McAlister Sits Out Ravens' Minicamps
He Would Like Long-Term Deal
By Camille Powell
Washington Post Staff Writer
Friday, June 18, 2004; Page D03
OWINGS MILLS, Md., June 17 -- The Baltimore Ravens ended their final offseason minicamp Thursday, with no sign of cornerback Chris McAlister, their designated franchise player. Coach Brian Billick addressed the situation, another potential distraction that could stretch into training camp.
McAlister missed the mandatory minicamp last week and voluntary minicamp this week. He has not signed the one-year, $7.1 million tender offer, which means he is not obligated to attend practices because technically he is not under contract. McAlister would like a long-term deal, and negotiations between the Ravens and agent Mitch Frankel can resume July 15.
McAlister, 27, told the Baltimore Sun that he felt the team was treating him differently than some of his teammates in contract negotiations. He has had brushes with the law -- he was charged with misdemeanor possession of marijuana in 2000 and with driving under the influence in 2003 -- but charges in both cases were dropped.
Several of the Ravens have, or have had, legal troubles. Linebacker Ray Lewis pleaded guilty to a misdemeanor charge of obstructing justice in exchange for murder charges being dropped in 2000. Running back Jamal Lewis is awaiting trial on federal drug conspiracy charges. Cornerback Corey Fuller has been charged with running a gambling house in Tallahassee, and with using a firearm in commission of a felony. Linebacker Terrell Suggs has a Sept. 9 trial date on two counts of felony assault. The Ravens recently signed cornerback Dale Carter, a 12-year veteran who has been suspended five times for violating the league's substance-abuse policy.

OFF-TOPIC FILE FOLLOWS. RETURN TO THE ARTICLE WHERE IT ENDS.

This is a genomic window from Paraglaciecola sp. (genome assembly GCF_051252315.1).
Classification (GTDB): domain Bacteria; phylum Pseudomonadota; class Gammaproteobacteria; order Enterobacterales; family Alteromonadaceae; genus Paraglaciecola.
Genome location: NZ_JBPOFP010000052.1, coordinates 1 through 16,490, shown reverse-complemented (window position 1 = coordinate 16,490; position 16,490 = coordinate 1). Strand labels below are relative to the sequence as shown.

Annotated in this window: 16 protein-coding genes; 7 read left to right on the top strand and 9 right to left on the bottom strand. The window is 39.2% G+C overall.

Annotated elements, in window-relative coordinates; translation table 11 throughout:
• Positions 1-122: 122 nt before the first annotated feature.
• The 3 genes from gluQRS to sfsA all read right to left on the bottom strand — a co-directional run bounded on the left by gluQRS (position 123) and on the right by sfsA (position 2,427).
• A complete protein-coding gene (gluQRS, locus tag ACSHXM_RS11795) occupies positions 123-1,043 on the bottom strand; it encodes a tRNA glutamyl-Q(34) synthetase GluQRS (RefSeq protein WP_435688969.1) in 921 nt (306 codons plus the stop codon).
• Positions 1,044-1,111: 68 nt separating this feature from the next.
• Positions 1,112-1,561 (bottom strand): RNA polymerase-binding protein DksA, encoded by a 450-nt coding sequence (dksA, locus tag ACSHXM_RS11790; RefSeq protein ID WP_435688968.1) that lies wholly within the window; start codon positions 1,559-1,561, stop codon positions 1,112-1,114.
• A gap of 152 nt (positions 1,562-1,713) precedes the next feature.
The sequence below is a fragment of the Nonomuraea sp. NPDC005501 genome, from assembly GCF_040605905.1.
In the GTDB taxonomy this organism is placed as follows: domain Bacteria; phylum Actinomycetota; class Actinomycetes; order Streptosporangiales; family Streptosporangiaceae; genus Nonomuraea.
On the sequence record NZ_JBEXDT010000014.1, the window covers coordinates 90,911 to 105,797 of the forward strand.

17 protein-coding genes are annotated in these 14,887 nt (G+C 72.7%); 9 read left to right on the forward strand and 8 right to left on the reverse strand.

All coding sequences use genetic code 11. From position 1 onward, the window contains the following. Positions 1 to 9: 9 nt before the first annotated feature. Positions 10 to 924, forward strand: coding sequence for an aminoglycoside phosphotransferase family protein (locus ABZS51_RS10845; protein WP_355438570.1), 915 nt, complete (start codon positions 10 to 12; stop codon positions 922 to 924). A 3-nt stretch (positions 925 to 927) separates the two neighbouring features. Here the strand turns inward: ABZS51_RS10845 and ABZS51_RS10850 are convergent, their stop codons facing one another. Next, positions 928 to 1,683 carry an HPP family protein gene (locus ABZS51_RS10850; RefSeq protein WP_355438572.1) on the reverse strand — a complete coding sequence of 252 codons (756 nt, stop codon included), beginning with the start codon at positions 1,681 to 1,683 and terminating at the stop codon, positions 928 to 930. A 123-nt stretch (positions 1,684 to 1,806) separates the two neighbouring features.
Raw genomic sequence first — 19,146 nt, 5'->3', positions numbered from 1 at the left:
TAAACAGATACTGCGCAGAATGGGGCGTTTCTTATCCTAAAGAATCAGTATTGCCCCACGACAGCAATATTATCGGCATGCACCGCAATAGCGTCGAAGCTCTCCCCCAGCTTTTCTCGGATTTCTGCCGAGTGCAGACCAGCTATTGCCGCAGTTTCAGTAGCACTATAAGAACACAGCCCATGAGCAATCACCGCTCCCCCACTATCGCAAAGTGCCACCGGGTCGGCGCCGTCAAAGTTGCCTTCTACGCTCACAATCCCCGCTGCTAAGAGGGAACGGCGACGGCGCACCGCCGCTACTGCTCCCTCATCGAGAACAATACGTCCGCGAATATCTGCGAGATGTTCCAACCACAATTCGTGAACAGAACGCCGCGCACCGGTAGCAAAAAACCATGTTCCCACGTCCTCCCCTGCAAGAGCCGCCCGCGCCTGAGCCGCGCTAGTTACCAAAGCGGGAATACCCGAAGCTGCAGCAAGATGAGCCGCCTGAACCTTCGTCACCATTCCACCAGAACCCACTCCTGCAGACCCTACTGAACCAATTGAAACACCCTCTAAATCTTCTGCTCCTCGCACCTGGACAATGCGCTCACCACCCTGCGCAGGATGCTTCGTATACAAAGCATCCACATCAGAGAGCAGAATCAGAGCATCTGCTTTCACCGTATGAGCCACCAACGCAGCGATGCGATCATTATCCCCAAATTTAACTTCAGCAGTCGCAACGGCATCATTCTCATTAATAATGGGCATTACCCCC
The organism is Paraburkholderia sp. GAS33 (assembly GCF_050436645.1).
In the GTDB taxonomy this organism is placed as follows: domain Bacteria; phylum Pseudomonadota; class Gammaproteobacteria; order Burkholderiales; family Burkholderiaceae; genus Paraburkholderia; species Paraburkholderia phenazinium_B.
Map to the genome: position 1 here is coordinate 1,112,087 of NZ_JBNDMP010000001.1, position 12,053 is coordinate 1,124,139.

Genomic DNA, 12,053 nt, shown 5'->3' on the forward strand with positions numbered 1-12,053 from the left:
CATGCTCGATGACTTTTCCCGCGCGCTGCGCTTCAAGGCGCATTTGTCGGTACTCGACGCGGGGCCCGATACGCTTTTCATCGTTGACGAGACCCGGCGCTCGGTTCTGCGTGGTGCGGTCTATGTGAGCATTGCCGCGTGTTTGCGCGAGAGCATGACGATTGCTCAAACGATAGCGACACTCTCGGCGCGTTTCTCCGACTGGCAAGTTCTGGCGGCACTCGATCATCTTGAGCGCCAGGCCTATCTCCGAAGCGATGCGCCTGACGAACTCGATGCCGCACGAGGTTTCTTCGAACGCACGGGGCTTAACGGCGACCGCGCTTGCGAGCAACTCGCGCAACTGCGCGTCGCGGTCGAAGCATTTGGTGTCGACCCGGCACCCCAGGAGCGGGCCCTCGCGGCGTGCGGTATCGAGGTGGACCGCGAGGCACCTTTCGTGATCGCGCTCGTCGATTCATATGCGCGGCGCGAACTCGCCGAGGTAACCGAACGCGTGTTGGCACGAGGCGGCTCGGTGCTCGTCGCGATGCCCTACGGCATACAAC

Billick was adamant in saying that McAlister's off-field conduct has no bearing on negotiations.
"At no point has there been, or no point now, in regards to the contract, is Chris's character or what he does off the field, an issue for us in regards to the contract," Billick said. "I'm always concerned about my players and how they conduct themselves. Let's keep in mind that Chris McAlister has never been convicted of anything. There's nothing in the negotiations in any way, shape, or form, that is reflective of our concern that way. There's nothing going to be in the contract that addresses it in any way because that would be in appropriate."
Players will report to training camp on July 29; their first practice is the following morning.
© 2004 The Washington Post Company